Progressive Care Unit (PCU), or PCU Stepdown nurses work with patients who have a variety of medical conditions that require close monitoring, such as heart failure, COPD, pneumonia, and post-surgical patients. They are responsible for administering medications, monitoring vital signs, performing assessments, and providing education and support to both patients and their families.
Travel nursing can be an exciting and rewarding career, especially for those who are excited about experiencing new places and meeting new people. There are many benefits to working in PCU travel nursing, such as an increased income, professional development opportunities, and gaining experience in areas outside of your own geographic region.
2,672 PCU Travel Nurse jobs available
2,672 PCU Travel Nurse jobs available
Travel PCU Stepdown Nurse FAQ
What Does a Progressive Care Unit Nurse Do?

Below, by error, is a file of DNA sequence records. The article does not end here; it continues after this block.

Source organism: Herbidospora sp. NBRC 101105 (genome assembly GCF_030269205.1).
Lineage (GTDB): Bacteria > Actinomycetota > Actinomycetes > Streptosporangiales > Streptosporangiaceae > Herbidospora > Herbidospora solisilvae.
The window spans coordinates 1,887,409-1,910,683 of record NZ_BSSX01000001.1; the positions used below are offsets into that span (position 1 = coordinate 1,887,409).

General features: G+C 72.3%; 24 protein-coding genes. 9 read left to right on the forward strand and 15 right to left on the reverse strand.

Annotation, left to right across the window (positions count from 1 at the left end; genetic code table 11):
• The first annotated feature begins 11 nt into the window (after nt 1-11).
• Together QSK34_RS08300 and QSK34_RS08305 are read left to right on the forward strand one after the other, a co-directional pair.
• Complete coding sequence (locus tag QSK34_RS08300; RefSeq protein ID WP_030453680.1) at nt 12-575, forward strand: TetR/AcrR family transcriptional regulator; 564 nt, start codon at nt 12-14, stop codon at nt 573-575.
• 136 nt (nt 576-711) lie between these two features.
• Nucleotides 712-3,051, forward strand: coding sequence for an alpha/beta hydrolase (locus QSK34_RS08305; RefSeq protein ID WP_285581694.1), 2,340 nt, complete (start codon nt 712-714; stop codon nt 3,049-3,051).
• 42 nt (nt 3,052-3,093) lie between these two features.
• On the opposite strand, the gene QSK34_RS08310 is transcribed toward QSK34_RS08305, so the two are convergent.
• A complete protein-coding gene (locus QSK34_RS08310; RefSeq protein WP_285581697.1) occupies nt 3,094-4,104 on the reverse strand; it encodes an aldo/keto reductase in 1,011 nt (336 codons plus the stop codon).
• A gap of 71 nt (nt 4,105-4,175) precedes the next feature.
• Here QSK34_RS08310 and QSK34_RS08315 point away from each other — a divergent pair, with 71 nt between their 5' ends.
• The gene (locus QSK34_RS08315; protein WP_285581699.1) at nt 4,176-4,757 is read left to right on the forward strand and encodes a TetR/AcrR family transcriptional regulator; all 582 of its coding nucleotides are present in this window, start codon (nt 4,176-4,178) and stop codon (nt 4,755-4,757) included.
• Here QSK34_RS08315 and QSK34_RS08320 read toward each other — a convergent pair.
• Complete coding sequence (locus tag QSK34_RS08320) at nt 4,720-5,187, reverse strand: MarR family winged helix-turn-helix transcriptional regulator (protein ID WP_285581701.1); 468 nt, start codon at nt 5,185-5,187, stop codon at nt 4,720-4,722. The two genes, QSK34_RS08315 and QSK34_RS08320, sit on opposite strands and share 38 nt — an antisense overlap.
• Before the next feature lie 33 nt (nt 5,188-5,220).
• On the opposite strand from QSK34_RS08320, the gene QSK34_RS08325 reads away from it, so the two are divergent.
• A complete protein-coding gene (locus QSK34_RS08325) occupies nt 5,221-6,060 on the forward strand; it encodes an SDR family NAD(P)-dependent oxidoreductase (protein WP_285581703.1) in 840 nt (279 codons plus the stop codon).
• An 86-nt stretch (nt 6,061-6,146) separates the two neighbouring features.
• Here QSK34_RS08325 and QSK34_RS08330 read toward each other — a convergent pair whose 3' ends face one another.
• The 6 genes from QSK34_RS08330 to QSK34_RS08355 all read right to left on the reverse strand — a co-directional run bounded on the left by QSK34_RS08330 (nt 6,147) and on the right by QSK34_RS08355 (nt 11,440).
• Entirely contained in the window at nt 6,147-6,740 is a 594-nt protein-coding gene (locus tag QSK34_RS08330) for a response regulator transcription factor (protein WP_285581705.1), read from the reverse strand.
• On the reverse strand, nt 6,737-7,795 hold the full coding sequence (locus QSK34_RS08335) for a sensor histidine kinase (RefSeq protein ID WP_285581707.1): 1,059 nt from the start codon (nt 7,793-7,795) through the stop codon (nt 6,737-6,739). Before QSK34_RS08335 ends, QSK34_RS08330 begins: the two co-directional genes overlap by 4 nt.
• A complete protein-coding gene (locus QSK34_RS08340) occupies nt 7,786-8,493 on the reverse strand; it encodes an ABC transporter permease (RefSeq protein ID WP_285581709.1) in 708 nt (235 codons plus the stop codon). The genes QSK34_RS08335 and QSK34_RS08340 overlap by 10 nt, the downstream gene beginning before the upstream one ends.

PCU (Progressive Care Unit) RNs or a step down nurse bridge the gap between ICU (Intensive Care Units) and Telemetry Units. They typically care for patients coming out of ICU or who have chronic health concerns requiring continuous, close monitoring who are at a higher acuity level than Tele.
PCU nurses use different types of technology to monitor patients’ blood pressure, blood oxygen saturation, breathing patterns, and heart activity, among other things. They also record and interpret the data from the monitors and use it to assess a patient’s rate of recovery.
Typical PC Nurse Responsibilities:
Cardiac rhythm monitoring
Monitor for cardiopulmonary and respiratory emergencies
Tele and Med Surg units
Irregular Heart Rhythm
How Much Do PCU Nurses Make?
The salary of a PCU nurse can vary significantly depending on the experience of the nurse as well as the experience, certifications, and location they are working. The average annual salary for a registered nurse was $ 80,010 per year or $36.22 per hour in 2020 with most earning between $61,630 and $93,590 according to the U.S. Bureau of Labor Statistics.